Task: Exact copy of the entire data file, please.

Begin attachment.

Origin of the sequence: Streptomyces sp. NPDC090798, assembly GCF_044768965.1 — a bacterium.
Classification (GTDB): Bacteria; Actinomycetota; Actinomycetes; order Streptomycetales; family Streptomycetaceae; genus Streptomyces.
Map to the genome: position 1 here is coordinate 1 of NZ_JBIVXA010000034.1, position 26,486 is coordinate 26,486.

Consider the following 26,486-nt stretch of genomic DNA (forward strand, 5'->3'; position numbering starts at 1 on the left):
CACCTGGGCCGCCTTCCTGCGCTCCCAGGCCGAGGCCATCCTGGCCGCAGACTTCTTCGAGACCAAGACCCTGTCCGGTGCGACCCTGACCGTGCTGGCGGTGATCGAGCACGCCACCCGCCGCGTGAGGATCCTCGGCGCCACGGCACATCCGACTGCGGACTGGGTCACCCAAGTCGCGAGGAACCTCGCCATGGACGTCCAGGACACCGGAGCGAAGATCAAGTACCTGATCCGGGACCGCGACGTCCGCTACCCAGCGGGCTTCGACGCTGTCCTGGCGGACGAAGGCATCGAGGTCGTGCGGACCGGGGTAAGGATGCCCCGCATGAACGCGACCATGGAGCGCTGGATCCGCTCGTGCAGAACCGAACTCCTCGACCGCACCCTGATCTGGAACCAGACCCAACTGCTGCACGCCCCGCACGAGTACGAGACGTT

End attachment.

Origin of the sequence: Streptomyces sp. NPDC090798, assembly GCF_044768965.1 — a bacterium.
Classification (GTDB): Bacteria; Actinomycetota; Actinomycetes; order Streptomycetales; family Streptomycetaceae; genus Streptomyces.
Map to the genome: position 1 here is coordinate 1 of NZ_JBIVXA010000034.1, position 26,486 is coordinate 26,486.

Consider the following 26,486-nt stretch of genomic DNA (forward strand, 5'->3'; position numbering starts at 1 on the left):
CACCTGGGCCGCCTTCCTGCGCTCCCAGGCCGAGGCCATCCTGGCCGCAGACTTCTTCGAGACCAAGACCCTGTCCGGTGCGACCCTGACCGTGCTGGCGGTGATCGAGCACGCCACCCGCCGCGTGAGGATCCTCGGCGCCACGGCACATCCGACTGCGGACTGGGTCACCCAAGTCGCGAGGAACCTCGCCATGGACGTCCAGGACACCGGAGCGAAGATCAAGTACCTGATCCGGGACCGCGACGTCCGCTACCCAGCGGGCTTCGACGCTGTCCTGGCGGACGAAGGCATCGAGGTCGTGCGGACCGGGGTAAGGATGCCCCGCATGAACGCGACCATGGAGCGCTGGATCCGCTCGTGCAGAACCGAACTCCTCGACCGCACCCTGATCTGGAACCAGACCCAACTGCTGCACGCCCCGCACGAGTACGAGACGTT